Museum researchers Claude Renaud and Noel Alfonso are in the Northwest Territories, collecting lampreys with Russian colleague Alexander Naseka. Read about the effort it took to gather 65 specimens, as they slogged through five days of fieldwork.

After two days of waiting in Yellowknife, our box of chemicals finally arrived on the afternoon of June 22. We left immediately and drove the more than 700 km to Fort Simpson, taking ferries across the MacKenzie and Liard Rivers.

The first 400 km was paved and the remainder was mostly gravel. Along the way, we saw many Wood Buffalo (Bison bison athabascae) on the side of the highway or crossing it, either in herds that included calves or as solitary adults. We reached our destination late that evening.

The next day, we introduced ourselves at the Deh Cho First Nations office before we set out to begin our sampling on the Martin River, about 16 km from Fort Simpson.

We began by using electricity to collect the lampreys. Of course, electricity and water don’t mix well, which is why we are well insulated with Neoprene chest waders and
long-sleeved rubber gloves. These protect us from the electrical current that is generated by the battery-operated apparatus. One of us carries this gear on his back, while the other two are at the ready with dipnets to catch any lampreys that are attracted by the current.

Two people wearing chest waders and bug masks standing in a river.
The aliens are here! Not quite…Noel Alfonso and Claude Renaud are equipped with their chest waders and anti-bug gear, as they go electrofishing for lampreys along the Martin River, Northwest Territories. Image: Claude Renaud © Canadian Museum of Nature

Unfortunately, despite surveying a long stretch of the river bank by this method, no lampreys were collected. We then switched to a more basic collection technique−digging the river bottom with a shovel and our bare hands, which turned up four lampreys. So much for technology!

The following day we were more successful. This time, we collected 34 lampreys using both methods; however, two-thirds were still caught with the digging technique and the rest with electrofishing.

One man sitting and another standing along a dirt pile by a river.
Noel Alfonso (sitting) and Alexander Naseka take a break after digging for lamprey larvae along the banks of the Martin River. Image: Claude Renaud © Canadian Museum of Nature

You may wonder why we collect so many specimens. Well, first we are interested in collecting the larvae, not adult lampreys. Larvae represent the young life-cycle stage that will help us answer the scientific questions we are addressing. We need numerous samples because some will be studied for morphological variation, some will be dissected and their tissues examined under the microscope, while others will be used for molecular studies of gene expression.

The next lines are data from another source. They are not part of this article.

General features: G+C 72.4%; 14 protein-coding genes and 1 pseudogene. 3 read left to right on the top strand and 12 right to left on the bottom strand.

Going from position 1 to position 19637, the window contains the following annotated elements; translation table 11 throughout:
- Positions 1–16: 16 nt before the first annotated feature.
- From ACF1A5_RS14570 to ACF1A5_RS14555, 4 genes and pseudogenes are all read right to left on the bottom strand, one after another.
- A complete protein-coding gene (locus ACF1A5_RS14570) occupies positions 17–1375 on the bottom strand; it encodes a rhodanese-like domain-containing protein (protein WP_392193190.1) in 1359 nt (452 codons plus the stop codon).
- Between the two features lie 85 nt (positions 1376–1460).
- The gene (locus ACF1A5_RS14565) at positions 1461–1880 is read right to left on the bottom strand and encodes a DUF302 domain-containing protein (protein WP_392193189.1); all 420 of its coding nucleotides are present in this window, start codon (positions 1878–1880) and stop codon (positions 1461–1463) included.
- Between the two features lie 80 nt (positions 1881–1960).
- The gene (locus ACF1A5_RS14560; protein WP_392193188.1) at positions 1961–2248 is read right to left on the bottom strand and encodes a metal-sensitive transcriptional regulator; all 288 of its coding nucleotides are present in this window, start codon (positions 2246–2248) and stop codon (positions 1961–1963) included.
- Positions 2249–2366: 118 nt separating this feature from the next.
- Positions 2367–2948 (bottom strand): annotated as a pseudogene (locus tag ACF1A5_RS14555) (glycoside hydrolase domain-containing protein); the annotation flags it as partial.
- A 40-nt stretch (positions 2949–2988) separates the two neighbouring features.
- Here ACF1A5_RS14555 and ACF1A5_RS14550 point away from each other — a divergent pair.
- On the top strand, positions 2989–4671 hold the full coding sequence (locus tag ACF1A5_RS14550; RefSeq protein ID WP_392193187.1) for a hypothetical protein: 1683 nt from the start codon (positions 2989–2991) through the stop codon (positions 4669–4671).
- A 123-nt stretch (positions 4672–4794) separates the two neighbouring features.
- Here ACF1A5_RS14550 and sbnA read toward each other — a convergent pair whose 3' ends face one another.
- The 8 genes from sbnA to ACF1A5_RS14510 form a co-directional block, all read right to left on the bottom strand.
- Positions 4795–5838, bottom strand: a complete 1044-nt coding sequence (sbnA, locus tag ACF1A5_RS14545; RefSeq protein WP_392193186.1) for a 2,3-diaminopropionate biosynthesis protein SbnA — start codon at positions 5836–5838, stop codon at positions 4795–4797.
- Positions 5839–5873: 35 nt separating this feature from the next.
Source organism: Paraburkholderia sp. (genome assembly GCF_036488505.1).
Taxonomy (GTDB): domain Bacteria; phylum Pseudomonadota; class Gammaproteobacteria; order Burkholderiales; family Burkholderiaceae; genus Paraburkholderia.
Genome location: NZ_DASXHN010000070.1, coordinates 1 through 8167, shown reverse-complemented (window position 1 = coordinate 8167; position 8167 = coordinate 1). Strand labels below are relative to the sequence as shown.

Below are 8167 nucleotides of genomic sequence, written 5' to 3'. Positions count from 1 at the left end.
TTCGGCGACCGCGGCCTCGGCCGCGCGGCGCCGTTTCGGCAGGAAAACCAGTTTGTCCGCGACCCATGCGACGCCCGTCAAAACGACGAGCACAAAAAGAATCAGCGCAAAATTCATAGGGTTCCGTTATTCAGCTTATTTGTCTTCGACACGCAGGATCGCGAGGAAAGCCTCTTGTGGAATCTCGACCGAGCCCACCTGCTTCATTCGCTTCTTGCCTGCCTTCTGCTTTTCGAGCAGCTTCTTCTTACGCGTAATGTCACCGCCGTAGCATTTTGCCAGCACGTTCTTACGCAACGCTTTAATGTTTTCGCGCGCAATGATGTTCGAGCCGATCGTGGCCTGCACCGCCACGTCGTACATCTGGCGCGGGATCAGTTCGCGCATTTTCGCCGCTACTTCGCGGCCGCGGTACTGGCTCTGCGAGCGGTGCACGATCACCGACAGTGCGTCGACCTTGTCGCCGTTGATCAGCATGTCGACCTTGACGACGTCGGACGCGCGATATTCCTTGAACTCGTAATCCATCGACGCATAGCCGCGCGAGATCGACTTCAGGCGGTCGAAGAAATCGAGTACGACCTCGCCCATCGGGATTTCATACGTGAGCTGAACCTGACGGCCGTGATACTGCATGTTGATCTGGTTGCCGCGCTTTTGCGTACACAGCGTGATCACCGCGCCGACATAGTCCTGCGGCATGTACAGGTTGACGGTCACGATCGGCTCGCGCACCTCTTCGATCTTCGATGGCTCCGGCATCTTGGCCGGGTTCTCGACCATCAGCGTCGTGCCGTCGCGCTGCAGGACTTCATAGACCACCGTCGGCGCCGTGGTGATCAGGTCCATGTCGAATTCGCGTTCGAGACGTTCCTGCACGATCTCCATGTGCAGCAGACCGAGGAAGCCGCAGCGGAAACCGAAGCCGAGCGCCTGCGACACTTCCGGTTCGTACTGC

But back to the task at hand. The work on our second day was very strenuous as it was hot−the air temperature was 26 C. The only other fish that we caught using electrofishing was a young-of-the-year Northern Pike (Esox lucius), which we released. We also captured and released a couple of wood frogs (Rana sylvatica).

Shovel beside imprint of a bear paw on muddy ground.
Impression of a bear paw along the side of the Martin River. Image: Claude Renaud © Canadian Museum of Nature

Along the banks we saw lots of tracks in the soft mud, including bear tracks! The bear spray and bear bangers are always close to us in case of close encounters. The horseflies and mosquitoes are very numerous, but thanks to a generous lathering of bug repellent we can perform our work without any problem.

Our third day of fieldwork in the Martin River was a washout. It started off well enough with a visit to the Denendeh Resource Committee office to say hello−they already knew about us. Word travels fast in this community of 1,200 people!

We attempted to reach the lower stretches of the river to sample new areas by using a rough forestry access road; however, about 200 metres in, our van got stuck in the mud. With some effort and ingenuity, by using our shovel and small trees placed under our nearly bare-threaded tires, we got unstuck. We proceeded by foot, fully loaded with our gear, and walked three kilometres, mostly in the bush, until we reached an impasse about 250 m from the river.

Deciding it was unsafe to proceed, we returned exhausted to our motel room.

A lamprey resting at bottom of an aquarium.
A larval lamprey in an aquarium back at the team’s hotel room. Image: Claude Renaud © Canadian Museum of Nature

On our fourth day, we electrofished on the downstream side of the bridge on the MacKenzie Highway across the Martin River. It was the first day that we needed to wear our bug hats in addition to using chemical bug repellent. We collected 10 lampreys by surveying about 500 m on both banks. The sky was overcast and after having collected only five lampreys our electrofishing was interrupted for about 30 minutes by a torrential downpour. Luckily, our indomitable spirit paid off and we collected another five lampreys after the rain.

Bowl holding five tiny lamprey in water.
Some of the lamprey larvae collected along the Martin River by the indomitable team of researchers. Image: Claude Renaud © Canadian Museum of Nature

On our last day on the Martin River, we collected another 17 lampreys by electrofishing, bringing our grand total to 65. We also collected five small lampreys, two young-of-the-year Northern Pike and one small sculpin (Cottus sp.), but these were released.

Today, Claude tore a hole in one of the boots of his chest waders and we have a tear in one of our dipnets. Repairs will be needed before we make our way to our next sampling sites on the Hay River.

Read the two previous blogs about this fieldwork: